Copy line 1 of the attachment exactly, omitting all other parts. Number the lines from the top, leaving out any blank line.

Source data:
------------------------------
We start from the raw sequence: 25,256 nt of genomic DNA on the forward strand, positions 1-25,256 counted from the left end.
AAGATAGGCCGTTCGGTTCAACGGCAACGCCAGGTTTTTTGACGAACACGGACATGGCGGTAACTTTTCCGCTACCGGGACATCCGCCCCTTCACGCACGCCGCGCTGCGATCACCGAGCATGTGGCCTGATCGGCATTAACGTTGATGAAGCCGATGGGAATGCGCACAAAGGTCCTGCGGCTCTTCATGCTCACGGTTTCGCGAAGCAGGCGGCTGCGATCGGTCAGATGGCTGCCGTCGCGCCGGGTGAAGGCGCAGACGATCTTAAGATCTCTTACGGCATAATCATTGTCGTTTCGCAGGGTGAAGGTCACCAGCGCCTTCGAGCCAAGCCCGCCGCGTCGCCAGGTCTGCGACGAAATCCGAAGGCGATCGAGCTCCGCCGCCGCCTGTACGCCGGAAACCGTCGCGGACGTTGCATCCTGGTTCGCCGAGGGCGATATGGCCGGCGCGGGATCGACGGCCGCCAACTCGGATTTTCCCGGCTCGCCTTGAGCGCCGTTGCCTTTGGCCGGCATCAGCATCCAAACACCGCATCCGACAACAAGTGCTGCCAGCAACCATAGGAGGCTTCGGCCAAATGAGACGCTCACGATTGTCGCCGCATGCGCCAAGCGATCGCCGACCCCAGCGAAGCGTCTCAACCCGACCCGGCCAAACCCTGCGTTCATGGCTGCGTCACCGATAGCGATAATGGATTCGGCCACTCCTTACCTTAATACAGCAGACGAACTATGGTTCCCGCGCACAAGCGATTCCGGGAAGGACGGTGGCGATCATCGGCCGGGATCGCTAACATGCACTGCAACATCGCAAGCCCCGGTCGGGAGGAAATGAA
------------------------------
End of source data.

We start from the raw sequence: 25,256 nt of genomic DNA on the forward strand, positions 1-25,256 counted from the left end.